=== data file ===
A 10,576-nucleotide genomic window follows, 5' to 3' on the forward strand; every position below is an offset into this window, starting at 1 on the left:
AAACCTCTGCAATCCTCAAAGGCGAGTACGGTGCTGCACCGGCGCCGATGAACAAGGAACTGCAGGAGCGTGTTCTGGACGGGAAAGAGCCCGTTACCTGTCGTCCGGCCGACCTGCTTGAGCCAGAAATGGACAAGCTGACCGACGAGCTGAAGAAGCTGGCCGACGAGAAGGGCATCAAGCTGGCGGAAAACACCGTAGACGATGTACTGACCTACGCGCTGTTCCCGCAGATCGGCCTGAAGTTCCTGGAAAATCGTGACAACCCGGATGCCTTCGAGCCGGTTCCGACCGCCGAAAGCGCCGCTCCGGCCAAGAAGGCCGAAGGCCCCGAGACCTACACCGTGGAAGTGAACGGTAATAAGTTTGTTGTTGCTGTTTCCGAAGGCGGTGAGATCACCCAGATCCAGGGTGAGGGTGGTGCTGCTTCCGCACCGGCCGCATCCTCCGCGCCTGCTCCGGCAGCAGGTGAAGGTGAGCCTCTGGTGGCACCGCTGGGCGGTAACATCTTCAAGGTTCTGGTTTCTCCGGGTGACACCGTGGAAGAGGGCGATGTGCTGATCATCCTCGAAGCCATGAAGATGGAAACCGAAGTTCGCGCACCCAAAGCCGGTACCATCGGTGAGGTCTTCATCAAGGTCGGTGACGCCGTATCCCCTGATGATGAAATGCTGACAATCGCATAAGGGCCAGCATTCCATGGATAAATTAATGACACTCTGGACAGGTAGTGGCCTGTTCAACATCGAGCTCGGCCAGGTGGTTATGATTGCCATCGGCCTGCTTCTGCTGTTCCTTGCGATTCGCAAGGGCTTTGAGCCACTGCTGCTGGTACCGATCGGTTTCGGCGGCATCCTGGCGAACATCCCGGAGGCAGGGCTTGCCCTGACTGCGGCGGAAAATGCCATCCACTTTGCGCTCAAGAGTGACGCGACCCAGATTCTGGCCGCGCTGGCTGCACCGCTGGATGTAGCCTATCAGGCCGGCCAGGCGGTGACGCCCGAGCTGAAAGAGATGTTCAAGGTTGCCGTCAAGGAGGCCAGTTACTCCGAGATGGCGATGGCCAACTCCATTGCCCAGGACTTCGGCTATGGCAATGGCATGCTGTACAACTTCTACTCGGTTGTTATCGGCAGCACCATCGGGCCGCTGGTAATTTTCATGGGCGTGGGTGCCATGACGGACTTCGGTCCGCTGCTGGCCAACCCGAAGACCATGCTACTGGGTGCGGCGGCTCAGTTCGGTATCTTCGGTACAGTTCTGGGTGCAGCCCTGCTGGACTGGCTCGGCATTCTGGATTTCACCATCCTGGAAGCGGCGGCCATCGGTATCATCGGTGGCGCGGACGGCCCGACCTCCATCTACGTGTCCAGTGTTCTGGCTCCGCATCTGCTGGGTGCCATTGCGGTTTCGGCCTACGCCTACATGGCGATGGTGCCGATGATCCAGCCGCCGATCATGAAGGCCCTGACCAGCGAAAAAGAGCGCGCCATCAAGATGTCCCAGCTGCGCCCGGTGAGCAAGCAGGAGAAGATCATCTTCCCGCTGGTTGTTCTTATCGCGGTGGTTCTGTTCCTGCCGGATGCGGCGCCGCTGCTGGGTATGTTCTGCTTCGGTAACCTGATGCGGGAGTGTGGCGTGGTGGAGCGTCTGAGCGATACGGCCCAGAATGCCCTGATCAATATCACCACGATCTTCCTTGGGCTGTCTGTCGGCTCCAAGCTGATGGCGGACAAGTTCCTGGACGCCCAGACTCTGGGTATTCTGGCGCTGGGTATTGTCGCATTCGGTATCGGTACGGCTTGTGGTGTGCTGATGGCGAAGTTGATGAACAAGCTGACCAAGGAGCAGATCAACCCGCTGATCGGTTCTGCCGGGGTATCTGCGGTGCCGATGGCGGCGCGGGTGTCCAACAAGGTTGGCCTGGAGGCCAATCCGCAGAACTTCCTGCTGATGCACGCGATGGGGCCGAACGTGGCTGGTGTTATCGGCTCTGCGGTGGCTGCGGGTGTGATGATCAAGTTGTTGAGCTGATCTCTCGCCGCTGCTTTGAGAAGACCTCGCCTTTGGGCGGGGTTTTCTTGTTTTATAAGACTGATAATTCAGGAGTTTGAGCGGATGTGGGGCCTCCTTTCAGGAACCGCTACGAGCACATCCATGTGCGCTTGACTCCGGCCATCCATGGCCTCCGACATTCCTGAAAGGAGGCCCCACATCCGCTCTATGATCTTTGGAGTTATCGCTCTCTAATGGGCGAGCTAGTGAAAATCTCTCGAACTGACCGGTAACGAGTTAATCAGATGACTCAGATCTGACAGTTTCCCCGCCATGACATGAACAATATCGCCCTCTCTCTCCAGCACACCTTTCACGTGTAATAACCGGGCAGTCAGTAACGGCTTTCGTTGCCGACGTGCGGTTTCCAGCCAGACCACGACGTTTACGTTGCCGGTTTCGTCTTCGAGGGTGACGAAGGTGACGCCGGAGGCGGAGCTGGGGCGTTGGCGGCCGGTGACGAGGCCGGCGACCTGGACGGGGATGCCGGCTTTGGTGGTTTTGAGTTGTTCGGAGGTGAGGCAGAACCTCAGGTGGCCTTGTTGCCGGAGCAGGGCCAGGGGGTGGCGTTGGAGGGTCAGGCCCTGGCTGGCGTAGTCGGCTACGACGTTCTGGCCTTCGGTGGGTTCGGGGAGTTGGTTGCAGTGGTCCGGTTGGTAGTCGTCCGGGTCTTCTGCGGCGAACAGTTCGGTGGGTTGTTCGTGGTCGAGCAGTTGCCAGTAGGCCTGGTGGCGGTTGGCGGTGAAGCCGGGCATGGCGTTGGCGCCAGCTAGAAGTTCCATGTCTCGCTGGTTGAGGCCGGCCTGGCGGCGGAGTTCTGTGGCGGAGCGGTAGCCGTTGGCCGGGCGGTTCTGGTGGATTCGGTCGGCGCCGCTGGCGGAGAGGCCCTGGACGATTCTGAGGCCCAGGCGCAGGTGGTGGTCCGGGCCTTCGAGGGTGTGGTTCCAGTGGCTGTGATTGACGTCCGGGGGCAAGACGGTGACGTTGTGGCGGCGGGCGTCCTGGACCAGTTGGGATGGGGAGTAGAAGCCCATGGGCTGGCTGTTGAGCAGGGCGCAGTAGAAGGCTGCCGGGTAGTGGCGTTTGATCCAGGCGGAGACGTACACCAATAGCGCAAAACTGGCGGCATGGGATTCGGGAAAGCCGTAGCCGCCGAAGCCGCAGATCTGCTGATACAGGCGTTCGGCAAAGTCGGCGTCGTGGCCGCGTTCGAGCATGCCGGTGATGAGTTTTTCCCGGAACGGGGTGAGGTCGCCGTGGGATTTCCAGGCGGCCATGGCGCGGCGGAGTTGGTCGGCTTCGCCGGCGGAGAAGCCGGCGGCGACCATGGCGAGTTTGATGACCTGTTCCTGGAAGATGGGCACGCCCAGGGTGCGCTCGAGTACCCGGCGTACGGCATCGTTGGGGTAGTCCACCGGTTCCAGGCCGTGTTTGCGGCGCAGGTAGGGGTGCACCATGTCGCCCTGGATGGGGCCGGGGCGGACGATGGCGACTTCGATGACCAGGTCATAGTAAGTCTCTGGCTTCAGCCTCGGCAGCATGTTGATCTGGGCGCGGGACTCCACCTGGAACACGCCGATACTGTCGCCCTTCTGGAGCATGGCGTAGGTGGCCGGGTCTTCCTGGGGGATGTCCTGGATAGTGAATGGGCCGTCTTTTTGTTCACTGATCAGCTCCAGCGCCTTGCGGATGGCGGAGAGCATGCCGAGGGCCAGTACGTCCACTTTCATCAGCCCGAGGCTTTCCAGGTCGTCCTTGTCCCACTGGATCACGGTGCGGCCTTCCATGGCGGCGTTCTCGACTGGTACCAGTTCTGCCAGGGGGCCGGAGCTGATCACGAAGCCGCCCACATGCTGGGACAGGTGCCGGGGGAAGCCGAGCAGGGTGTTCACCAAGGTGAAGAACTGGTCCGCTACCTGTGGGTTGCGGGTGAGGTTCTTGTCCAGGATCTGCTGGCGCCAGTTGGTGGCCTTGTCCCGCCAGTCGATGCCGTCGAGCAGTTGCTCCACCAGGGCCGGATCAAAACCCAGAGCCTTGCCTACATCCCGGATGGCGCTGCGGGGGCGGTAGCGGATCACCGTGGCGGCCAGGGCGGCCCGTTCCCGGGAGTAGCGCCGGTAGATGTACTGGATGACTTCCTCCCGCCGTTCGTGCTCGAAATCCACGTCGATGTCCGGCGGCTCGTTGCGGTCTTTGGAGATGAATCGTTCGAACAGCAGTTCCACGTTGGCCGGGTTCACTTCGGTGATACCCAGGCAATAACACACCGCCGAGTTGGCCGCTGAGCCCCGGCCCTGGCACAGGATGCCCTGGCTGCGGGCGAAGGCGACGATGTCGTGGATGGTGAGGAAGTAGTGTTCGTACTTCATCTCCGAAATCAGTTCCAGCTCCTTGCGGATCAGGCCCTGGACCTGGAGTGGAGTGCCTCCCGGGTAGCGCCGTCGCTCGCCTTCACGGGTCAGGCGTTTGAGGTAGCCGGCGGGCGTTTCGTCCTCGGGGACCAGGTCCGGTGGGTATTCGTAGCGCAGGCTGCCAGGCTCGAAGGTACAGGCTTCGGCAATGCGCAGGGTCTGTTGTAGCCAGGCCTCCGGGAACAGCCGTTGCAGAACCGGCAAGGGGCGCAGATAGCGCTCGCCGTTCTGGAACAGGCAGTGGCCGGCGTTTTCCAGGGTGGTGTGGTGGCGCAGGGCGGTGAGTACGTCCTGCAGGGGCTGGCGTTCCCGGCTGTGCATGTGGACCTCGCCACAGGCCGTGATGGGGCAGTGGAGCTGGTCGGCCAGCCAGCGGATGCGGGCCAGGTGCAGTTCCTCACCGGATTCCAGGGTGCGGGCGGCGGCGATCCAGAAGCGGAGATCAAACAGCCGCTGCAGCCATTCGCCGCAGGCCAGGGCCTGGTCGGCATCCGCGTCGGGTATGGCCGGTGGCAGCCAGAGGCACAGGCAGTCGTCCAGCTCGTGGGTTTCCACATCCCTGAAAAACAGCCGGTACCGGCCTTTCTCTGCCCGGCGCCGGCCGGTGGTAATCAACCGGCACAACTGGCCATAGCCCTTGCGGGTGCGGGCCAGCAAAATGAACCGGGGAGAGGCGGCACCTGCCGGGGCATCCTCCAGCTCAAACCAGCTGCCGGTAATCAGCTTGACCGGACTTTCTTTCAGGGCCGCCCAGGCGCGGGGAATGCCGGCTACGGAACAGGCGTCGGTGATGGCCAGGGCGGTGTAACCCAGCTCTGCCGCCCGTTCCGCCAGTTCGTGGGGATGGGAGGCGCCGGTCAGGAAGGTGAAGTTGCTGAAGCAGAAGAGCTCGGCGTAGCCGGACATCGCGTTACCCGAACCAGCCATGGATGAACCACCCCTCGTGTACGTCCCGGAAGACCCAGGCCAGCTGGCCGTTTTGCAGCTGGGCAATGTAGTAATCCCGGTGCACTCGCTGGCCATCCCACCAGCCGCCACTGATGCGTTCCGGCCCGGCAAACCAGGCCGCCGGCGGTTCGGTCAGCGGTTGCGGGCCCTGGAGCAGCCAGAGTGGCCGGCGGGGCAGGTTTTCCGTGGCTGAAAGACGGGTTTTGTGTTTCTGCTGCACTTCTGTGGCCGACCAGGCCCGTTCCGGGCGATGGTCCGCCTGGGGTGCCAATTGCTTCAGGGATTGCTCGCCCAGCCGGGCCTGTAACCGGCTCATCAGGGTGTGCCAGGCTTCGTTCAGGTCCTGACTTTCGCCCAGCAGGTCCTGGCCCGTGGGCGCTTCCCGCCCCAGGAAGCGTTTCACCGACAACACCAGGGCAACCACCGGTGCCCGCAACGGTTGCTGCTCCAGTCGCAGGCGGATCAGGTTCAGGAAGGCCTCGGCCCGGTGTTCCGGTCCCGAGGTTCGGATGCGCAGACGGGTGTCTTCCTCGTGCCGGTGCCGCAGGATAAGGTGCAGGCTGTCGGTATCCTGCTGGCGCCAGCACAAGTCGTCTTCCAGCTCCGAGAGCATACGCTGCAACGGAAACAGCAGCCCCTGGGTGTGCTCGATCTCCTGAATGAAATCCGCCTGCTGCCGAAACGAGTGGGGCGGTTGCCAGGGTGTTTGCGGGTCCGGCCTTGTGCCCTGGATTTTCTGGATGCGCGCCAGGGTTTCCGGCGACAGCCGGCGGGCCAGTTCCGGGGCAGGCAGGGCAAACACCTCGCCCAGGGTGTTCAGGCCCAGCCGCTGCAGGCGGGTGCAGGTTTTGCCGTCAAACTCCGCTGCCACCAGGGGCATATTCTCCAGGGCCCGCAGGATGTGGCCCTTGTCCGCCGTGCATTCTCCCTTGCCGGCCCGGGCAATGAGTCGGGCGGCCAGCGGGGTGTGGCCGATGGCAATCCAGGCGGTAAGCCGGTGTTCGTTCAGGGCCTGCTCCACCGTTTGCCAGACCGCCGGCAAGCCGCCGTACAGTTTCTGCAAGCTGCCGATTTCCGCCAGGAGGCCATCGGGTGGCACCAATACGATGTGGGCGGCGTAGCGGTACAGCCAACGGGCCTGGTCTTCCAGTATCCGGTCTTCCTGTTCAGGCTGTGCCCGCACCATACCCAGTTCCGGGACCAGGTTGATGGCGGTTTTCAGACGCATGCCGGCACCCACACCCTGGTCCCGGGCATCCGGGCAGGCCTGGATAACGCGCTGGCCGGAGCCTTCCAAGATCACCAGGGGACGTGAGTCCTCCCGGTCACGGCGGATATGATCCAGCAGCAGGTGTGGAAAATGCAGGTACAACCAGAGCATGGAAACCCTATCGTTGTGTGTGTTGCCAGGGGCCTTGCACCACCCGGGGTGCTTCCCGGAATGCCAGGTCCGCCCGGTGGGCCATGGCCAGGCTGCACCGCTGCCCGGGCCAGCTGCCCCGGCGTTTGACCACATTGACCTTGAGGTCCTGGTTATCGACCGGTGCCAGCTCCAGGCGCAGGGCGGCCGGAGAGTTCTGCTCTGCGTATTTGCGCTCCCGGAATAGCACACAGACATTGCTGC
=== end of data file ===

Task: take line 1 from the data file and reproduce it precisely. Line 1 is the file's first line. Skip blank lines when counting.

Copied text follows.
A 10,576-nucleotide genomic window follows, 5' to 3' on the forward strand; every position below is an offset into this window, starting at 1 on the left: